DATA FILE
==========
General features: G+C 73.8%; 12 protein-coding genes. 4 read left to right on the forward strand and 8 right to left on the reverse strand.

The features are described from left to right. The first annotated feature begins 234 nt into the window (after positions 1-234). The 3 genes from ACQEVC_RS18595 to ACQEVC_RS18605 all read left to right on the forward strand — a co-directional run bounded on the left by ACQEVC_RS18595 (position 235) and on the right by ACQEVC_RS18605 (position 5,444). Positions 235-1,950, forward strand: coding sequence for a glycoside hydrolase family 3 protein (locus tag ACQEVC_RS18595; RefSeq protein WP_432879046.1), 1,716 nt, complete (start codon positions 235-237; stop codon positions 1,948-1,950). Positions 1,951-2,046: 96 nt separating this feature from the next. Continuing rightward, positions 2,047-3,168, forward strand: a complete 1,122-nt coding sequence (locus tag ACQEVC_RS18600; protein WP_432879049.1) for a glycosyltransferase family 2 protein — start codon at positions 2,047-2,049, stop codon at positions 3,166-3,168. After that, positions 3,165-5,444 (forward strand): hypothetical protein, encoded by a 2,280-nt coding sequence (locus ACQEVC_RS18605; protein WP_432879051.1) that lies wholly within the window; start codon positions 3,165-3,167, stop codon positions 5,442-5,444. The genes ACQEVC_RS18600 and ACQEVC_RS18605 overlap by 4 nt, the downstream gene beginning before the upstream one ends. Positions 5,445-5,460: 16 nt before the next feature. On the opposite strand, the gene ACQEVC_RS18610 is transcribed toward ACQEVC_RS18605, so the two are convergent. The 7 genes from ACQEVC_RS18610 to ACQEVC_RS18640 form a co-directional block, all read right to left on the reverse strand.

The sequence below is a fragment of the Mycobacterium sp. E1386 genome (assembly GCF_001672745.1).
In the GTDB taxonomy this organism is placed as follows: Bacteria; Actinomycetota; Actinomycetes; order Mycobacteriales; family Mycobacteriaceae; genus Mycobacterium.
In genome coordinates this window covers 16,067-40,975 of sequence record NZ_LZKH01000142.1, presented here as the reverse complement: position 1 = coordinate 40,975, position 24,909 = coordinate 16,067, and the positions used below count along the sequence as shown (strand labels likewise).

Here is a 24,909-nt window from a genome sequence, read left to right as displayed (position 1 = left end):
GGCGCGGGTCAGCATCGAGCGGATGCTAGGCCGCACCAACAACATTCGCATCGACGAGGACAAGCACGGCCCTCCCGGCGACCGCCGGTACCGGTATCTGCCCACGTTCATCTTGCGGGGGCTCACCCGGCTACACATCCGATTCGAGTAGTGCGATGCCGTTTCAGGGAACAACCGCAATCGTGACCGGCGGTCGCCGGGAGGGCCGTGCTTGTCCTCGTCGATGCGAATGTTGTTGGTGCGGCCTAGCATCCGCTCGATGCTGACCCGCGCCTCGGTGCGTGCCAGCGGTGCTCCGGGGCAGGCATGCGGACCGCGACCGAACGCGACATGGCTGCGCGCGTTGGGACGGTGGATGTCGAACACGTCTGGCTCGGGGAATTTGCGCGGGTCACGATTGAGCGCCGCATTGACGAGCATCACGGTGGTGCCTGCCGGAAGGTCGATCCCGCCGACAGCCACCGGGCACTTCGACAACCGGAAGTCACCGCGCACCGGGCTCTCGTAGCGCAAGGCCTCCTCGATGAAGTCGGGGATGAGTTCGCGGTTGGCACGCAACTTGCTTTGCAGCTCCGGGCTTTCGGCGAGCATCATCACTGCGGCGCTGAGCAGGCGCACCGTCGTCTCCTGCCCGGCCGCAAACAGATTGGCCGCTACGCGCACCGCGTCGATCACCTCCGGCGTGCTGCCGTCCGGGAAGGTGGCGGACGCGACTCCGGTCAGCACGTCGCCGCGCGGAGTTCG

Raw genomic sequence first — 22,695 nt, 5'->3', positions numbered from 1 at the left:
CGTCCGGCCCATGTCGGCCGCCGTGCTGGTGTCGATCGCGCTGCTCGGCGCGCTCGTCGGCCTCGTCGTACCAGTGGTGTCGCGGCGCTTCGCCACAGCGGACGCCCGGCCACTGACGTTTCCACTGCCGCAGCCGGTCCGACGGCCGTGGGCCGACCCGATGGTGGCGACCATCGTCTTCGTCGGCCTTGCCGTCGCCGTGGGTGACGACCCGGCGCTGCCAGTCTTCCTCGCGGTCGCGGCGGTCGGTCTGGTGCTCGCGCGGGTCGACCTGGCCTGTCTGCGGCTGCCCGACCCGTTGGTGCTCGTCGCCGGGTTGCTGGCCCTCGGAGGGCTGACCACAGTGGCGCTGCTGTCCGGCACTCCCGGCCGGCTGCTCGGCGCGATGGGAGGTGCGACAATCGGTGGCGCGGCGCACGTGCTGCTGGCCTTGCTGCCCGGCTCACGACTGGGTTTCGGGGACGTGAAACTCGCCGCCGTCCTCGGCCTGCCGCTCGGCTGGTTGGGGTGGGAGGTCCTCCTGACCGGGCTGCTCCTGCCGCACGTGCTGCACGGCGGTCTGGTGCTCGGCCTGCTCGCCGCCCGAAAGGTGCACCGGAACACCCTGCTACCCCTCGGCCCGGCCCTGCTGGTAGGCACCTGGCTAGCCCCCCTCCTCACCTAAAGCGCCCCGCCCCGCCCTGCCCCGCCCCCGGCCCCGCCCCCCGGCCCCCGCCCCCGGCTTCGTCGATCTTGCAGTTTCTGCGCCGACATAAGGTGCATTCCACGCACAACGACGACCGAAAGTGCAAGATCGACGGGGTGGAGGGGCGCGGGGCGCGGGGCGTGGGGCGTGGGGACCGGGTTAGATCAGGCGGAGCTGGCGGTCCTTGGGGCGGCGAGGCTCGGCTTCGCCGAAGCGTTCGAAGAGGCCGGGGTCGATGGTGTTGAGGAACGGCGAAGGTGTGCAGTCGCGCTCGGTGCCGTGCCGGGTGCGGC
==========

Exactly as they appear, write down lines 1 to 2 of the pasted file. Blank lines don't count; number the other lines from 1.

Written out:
General features: G+C 73.8%; 12 protein-coding genes. 4 read left to right on the forward strand and 8 right to left on the reverse strand.

The features are described from left to right. The first annotated feature begins 234 nt into the window (after positions 1-234). The 3 genes from ACQEVC_RS18595 to ACQEVC_RS18605 all read left to right on the forward strand — a co-directional run bounded on the left by ACQEVC_RS18595 (position 235) and on the right by ACQEVC_RS18605 (position 5,444). Positions 235-1,950, forward strand: coding sequence for a glycoside hydrolase family 3 protein (locus tag ACQEVC_RS18595; RefSeq protein WP_432879046.1), 1,716 nt, complete (start codon positions 235-237; stop codon positions 1,948-1,950). Positions 1,951-2,046: 96 nt separating this feature from the next. Continuing rightward, positions 2,047-3,168, forward strand: a complete 1,122-nt coding sequence (locus tag ACQEVC_RS18600; protein WP_432879049.1) for a glycosyltransferase family 2 protein — start codon at positions 2,047-2,049, stop codon at positions 3,166-3,168. After that, positions 3,165-5,444 (forward strand): hypothetical protein, encoded by a 2,280-nt coding sequence (locus ACQEVC_RS18605; protein WP_432879051.1) that lies wholly within the window; start codon positions 3,165-3,167, stop codon positions 5,442-5,444. The genes ACQEVC_RS18600 and ACQEVC_RS18605 overlap by 4 nt, the downstream gene beginning before the upstream one ends. Positions 5,445-5,460: 16 nt before the next feature. On the opposite strand, the gene ACQEVC_RS18610 is transcribed toward ACQEVC_RS18605, so the two are convergent. The 7 genes from ACQEVC_RS18610 to ACQEVC_RS18640 form a co-directional block, all read right to left on the reverse strand.